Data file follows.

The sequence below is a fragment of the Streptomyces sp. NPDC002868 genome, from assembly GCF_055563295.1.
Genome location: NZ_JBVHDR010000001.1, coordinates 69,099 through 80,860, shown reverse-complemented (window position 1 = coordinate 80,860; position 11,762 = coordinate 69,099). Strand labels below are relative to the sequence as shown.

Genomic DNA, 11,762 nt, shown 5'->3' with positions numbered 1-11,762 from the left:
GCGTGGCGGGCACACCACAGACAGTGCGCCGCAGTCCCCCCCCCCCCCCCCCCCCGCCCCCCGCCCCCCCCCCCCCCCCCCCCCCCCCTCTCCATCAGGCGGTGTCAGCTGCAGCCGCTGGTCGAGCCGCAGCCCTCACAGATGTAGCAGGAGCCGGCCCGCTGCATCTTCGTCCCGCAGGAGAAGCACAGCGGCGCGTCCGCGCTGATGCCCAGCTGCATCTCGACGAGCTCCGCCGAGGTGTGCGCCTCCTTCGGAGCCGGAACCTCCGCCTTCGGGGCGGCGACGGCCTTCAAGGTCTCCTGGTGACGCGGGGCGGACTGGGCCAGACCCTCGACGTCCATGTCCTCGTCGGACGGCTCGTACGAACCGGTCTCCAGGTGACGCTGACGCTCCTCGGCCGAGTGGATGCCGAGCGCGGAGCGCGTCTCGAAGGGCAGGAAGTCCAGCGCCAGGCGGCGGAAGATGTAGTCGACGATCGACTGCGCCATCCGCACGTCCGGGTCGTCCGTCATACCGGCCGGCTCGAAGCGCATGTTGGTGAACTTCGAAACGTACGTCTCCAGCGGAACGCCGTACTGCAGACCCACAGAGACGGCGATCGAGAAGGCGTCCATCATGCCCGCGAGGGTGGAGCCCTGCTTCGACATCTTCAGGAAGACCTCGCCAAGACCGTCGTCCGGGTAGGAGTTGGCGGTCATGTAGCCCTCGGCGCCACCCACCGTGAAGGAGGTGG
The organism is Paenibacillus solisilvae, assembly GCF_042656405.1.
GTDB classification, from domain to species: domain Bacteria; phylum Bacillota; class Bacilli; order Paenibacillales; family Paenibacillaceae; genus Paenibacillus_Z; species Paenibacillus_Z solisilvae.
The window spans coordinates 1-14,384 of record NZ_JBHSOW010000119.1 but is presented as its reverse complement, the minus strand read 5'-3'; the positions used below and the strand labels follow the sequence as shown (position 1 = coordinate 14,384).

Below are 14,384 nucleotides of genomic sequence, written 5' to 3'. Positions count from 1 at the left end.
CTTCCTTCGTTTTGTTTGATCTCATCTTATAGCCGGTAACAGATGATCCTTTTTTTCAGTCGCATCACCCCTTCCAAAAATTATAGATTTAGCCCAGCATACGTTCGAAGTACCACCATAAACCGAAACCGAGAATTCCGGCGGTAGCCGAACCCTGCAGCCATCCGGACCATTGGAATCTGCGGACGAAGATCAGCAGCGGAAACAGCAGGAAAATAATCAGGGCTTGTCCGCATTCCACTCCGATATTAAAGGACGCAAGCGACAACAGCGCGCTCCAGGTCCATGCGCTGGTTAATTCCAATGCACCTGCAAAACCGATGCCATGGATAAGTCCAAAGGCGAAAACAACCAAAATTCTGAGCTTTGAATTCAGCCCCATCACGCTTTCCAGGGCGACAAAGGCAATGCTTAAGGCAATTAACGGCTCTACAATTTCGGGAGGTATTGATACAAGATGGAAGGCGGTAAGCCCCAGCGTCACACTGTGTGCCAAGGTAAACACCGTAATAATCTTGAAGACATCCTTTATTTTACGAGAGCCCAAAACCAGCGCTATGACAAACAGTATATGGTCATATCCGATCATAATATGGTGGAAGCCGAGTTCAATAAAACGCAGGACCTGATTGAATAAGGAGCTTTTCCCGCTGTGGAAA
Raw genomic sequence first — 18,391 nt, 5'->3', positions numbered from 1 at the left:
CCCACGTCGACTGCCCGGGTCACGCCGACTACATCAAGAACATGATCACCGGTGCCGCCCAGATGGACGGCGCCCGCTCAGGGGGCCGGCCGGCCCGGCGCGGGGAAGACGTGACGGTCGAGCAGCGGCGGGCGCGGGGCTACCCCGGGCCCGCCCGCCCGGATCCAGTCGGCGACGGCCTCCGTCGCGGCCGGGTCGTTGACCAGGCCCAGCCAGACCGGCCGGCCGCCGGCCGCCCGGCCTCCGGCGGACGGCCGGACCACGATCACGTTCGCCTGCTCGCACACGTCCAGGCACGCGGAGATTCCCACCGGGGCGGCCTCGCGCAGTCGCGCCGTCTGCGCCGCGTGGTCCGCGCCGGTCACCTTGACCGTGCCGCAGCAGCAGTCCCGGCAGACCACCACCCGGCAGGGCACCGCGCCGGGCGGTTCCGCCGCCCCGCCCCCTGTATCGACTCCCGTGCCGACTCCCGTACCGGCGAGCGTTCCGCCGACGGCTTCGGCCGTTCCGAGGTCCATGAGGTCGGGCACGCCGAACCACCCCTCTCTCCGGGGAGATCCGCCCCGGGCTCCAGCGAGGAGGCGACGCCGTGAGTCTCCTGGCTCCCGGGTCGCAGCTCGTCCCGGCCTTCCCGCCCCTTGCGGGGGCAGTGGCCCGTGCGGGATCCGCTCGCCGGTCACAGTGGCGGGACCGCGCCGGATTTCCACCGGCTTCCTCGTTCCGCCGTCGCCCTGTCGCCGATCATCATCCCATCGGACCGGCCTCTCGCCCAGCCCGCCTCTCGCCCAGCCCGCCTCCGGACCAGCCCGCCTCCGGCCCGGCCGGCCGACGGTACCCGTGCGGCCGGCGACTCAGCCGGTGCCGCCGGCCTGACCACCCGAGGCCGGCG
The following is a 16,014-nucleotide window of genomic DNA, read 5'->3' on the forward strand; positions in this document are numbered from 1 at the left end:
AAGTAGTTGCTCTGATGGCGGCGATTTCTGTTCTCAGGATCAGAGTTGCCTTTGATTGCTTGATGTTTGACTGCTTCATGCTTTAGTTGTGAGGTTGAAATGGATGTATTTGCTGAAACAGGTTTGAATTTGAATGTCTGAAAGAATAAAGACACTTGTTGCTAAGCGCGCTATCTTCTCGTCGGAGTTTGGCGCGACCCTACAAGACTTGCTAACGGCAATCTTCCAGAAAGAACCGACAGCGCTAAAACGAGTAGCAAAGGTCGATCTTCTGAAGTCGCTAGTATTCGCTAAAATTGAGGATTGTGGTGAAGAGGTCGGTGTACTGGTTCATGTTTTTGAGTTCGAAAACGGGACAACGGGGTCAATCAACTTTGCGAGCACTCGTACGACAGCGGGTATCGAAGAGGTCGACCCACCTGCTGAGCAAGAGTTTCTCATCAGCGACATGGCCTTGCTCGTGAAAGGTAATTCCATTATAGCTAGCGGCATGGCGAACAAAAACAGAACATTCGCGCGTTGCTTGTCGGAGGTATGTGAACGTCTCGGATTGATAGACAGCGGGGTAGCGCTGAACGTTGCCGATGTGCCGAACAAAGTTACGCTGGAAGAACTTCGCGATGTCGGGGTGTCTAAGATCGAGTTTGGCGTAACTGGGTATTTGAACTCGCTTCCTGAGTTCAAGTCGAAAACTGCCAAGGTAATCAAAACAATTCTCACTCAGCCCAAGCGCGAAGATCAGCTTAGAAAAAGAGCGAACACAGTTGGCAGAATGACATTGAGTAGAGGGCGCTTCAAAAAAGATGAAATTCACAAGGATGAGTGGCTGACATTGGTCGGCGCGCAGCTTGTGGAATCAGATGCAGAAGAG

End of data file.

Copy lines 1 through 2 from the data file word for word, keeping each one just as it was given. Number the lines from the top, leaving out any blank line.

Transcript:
The sequence below is a fragment of the Streptomyces sp. NPDC002868 genome, from assembly GCF_055563295.1.
Genome location: NZ_JBVHDR010000001.1, coordinates 69,099 through 80,860, shown reverse-complemented (window position 1 = coordinate 80,860; position 11,762 = coordinate 69,099). Strand labels below are relative to the sequence as shown.